Source: Professional Development in Education, Vol. 38, No. 3, July 2012, 365–375
(Reviewed by the Portal Team)
This article explores the role of teaching assistants in the training and assessment of primary initial teacher education students and considers their continuing professional development (CPD) needs in relation to this role.
This study has arisen out of a research project funded by the government’s Training and Development Agency for Schools, from which a mentor training package was developed and implemented, aimed specifically at teaching assistants.
The participants were 62 teaching assistants from local primary schools in England.
Data were collected through questionnaires, focus groups, and reflective diaries.
The findings reveal that the majority of teaching assistants worked with individual pupils or with a class generally, and as a result of doing either of these they worked closely with trainee teachers. Most of the teaching assistants who participated in the research project worked in schools where initial teacher education (ITE) took place. Of these, the majority of them were introduced ITE trainees when they arrived for the placement and did work with them. However, teaching assistants were generally not given guidance on the needs of individual ITE trainees or information on Standards for QTS by their schools or by university-based tutors when visiting the school.
Furthermore, the findings showed that practice varied greatly from school to school, from classroom to classroom and from teaching assistant to teaching assistant with regard to the way in which teaching assistants work with both teachers and trainee teachers. They tended to work in one way with a teacher in terms of their role and being proactive in planning and assessment, making suggestions and reporting on pupil achievement, but work in a very different way with trainees, being generally less proactive.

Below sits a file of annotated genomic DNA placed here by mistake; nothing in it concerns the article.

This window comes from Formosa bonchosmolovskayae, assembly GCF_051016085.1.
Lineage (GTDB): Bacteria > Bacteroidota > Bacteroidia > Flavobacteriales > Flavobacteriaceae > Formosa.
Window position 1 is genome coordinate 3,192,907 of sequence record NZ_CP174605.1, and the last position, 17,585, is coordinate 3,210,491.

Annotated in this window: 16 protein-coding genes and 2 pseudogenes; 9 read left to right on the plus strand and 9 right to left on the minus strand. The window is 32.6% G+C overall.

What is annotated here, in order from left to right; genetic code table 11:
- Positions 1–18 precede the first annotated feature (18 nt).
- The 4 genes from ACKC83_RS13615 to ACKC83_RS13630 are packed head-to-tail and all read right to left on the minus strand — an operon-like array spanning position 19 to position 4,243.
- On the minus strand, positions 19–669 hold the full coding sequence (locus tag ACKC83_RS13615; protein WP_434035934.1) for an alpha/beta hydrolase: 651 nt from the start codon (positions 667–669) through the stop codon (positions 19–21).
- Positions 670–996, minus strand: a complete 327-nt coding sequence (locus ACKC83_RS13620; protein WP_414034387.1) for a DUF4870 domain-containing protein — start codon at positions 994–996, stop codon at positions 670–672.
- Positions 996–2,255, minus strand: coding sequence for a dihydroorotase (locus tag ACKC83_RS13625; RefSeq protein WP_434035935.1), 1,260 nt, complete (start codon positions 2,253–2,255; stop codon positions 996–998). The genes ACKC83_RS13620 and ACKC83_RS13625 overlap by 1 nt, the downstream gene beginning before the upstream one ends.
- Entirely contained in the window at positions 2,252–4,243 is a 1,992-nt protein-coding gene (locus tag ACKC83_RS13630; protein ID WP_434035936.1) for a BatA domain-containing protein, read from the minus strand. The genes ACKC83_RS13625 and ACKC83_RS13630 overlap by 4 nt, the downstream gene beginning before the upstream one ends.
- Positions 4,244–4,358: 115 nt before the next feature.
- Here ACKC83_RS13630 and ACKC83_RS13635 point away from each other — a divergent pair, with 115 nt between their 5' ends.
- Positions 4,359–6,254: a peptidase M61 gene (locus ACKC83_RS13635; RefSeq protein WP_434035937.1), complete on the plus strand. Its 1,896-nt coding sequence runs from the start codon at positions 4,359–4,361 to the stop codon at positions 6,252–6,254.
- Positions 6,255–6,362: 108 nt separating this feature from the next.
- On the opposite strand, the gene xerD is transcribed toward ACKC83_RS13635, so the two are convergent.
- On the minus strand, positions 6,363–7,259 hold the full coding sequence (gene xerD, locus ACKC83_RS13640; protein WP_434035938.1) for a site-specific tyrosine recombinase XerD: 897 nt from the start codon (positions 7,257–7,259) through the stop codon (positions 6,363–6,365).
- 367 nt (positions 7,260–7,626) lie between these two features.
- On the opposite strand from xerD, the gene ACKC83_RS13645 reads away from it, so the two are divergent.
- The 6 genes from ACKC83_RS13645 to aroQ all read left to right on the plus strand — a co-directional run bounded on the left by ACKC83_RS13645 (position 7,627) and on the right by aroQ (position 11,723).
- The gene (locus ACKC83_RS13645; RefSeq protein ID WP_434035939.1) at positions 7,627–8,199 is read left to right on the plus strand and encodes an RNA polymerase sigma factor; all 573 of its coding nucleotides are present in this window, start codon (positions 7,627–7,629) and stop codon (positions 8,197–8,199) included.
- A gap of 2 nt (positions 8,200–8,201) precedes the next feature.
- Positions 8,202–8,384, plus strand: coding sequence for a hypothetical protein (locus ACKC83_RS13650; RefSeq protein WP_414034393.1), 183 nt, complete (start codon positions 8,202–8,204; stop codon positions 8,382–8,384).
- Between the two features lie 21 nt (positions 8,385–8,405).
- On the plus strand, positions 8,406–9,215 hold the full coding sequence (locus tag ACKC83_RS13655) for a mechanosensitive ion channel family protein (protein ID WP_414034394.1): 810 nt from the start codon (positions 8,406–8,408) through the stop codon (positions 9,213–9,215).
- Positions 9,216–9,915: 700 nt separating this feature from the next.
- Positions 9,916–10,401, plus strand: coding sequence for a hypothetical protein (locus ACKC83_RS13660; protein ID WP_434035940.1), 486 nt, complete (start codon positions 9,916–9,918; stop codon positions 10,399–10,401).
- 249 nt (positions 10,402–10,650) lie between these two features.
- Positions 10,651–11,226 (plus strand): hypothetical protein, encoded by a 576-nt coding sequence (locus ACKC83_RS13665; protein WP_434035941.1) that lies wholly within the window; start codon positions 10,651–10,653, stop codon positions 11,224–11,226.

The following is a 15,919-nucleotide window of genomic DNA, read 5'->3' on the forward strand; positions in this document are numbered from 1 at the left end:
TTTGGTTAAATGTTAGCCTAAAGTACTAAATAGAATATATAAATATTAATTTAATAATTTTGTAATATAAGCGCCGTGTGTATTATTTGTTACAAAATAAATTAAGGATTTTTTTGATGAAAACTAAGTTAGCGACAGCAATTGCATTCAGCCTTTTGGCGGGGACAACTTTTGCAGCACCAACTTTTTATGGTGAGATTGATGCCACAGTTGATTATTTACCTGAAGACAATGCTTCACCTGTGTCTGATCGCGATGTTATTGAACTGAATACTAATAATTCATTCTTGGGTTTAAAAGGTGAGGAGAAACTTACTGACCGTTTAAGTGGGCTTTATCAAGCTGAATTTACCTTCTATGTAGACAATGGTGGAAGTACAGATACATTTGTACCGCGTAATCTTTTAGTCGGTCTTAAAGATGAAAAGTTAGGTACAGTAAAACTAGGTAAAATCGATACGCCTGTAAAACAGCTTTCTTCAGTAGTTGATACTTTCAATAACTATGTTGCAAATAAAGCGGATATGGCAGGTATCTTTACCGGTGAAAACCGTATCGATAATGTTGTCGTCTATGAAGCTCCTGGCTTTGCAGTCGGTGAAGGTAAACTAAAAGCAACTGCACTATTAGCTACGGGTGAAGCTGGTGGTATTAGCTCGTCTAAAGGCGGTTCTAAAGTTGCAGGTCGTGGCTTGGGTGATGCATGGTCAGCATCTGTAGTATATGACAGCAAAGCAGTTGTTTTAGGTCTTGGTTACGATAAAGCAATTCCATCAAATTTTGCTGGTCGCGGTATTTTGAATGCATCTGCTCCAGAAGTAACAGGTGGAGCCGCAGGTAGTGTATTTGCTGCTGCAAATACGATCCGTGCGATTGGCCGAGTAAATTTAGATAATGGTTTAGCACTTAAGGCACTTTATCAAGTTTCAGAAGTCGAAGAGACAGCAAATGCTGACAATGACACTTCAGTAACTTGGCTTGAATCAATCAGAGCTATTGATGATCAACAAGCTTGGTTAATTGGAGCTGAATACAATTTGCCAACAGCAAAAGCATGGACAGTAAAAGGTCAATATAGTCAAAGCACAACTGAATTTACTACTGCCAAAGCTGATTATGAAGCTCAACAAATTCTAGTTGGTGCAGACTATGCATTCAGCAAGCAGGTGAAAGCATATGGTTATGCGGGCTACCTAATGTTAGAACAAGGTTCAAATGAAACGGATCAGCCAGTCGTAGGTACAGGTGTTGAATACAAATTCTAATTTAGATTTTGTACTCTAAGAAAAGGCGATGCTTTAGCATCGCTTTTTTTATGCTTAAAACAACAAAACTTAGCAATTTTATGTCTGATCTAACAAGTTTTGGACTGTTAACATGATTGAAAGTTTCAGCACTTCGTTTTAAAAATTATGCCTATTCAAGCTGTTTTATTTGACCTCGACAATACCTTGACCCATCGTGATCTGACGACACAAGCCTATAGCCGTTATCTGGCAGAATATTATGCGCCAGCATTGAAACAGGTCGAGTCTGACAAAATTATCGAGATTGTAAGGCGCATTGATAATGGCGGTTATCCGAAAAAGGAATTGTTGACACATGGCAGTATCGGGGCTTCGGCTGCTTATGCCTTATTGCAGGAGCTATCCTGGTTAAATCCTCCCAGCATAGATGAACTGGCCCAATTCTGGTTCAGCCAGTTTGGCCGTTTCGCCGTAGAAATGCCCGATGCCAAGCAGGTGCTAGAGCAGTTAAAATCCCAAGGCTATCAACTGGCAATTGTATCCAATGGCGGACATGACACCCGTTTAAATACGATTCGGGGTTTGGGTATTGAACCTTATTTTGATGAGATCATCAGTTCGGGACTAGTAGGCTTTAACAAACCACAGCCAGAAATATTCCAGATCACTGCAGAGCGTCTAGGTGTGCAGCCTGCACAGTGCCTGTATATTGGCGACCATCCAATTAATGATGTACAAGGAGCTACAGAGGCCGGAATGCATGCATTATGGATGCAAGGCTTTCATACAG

Conclusions from the findings were that the majority of teaching assistants would welcome specific CPD in the area of ITE trainee support in schools and the potential role for teaching assistants within this. They saw their main role in relation to trainee teachers as personal and pastoral support that facilitated the trainee’s work, but not as working alongside the trainee in a professional partnership.
The research project resulted in a number of recommendations for CPD for teaching assistants in relation to their role in ITE.
Followed the results of the research project discussed in this paper was an increase in confidence in the teaching assistants, as individuals and as a group, when working independently and alongside teachers and ITE trainees. The teaching assistants’ specific sessions are planned to address the four areas of attitudes, knowledge, skills and QTS Standards for trainees.
Areas of knowledge developed by the CPD programme include the rationale for involving schools in ITE, the role of the different stakeholders involved in ITE, including teaching assistants and an overview of the QTS Standards, specifically:
Two key points have arisen from the research project and subsequent CPD programme. Firstly, the importance of establishing a collaborative learning culture as a catalyst for effective CPD and subsequent change should not be underestimated.
Secondly, it is the development of professional dialogue and an understanding of what is professional behaviour that has the potential to build both self-respect and respect of colleagues and future colleagues in teaching assistants and the changing school workforce more generally.